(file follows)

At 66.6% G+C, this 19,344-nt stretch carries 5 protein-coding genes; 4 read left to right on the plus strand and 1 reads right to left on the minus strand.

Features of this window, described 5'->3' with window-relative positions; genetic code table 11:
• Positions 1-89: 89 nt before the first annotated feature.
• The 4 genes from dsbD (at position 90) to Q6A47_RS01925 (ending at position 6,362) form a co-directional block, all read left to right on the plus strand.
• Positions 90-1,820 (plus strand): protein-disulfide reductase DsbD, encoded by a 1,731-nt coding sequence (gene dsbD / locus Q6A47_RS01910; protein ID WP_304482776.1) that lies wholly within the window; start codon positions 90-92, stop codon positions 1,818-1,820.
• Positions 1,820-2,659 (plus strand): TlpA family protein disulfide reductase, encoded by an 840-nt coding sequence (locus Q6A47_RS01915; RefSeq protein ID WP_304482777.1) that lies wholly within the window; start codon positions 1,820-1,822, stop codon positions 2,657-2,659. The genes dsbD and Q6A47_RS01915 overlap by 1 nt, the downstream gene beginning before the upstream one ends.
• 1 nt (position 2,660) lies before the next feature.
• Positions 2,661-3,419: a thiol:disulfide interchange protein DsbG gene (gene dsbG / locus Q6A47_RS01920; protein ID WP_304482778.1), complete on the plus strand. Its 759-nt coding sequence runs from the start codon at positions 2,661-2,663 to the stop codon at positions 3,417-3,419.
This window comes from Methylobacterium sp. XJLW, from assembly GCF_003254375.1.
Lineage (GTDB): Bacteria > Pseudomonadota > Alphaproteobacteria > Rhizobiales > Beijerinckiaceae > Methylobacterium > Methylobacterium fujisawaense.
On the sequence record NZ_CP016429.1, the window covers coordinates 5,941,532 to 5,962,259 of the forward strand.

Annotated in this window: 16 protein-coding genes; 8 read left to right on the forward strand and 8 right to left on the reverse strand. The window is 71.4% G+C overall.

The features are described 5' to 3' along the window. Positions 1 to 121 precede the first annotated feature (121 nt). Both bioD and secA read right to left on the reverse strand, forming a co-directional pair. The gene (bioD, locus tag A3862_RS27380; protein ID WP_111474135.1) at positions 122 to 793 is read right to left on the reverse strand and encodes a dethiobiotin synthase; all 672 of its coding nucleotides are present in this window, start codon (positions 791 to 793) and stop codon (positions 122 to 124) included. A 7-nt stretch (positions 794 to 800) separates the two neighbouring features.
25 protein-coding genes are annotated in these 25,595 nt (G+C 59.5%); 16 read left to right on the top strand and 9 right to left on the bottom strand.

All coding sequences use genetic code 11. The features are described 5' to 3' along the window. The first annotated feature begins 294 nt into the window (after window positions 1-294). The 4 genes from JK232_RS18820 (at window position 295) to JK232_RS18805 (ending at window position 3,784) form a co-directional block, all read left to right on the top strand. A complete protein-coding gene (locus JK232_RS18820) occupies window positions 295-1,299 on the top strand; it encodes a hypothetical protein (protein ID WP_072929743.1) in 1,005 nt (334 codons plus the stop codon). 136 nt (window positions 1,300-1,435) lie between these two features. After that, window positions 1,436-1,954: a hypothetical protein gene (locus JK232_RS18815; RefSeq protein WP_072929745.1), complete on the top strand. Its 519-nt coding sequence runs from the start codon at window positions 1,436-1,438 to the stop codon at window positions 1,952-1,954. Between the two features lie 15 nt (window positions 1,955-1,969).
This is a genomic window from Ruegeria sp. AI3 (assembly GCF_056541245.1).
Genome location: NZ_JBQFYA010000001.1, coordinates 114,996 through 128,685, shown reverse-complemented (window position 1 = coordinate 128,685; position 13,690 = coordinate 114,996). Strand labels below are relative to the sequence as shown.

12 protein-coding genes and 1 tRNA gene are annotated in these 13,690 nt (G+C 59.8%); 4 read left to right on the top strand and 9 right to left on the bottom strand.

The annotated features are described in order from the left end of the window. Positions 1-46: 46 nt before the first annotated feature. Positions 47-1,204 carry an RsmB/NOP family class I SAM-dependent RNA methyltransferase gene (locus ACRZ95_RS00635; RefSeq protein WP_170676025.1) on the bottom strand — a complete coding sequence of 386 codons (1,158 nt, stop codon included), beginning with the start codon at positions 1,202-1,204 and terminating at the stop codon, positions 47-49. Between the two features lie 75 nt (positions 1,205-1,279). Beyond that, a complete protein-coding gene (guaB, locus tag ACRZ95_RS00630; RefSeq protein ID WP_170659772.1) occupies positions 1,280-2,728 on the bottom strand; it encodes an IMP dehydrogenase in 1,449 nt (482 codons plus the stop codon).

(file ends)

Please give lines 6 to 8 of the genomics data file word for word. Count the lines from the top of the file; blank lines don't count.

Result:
• Positions 1,820-2,659 (plus strand): TlpA family protein disulfide reductase, encoded by an 840-nt coding sequence (locus Q6A47_RS01915; RefSeq protein ID WP_304482777.1) that lies wholly within the window; start codon positions 1,820-1,822, stop codon positions 2,657-2,659. The genes dsbD and Q6A47_RS01915 overlap by 1 nt, the downstream gene beginning before the upstream one ends.
• 1 nt (position 2,660) lies before the next feature.
• Positions 2,661-3,419: a thiol:disulfide interchange protein DsbG gene (gene dsbG / locus Q6A47_RS01920; protein ID WP_304482778.1), complete on the plus strand. Its 759-nt coding sequence runs from the start codon at positions 2,661-2,663 to the stop codon at positions 3,417-3,419.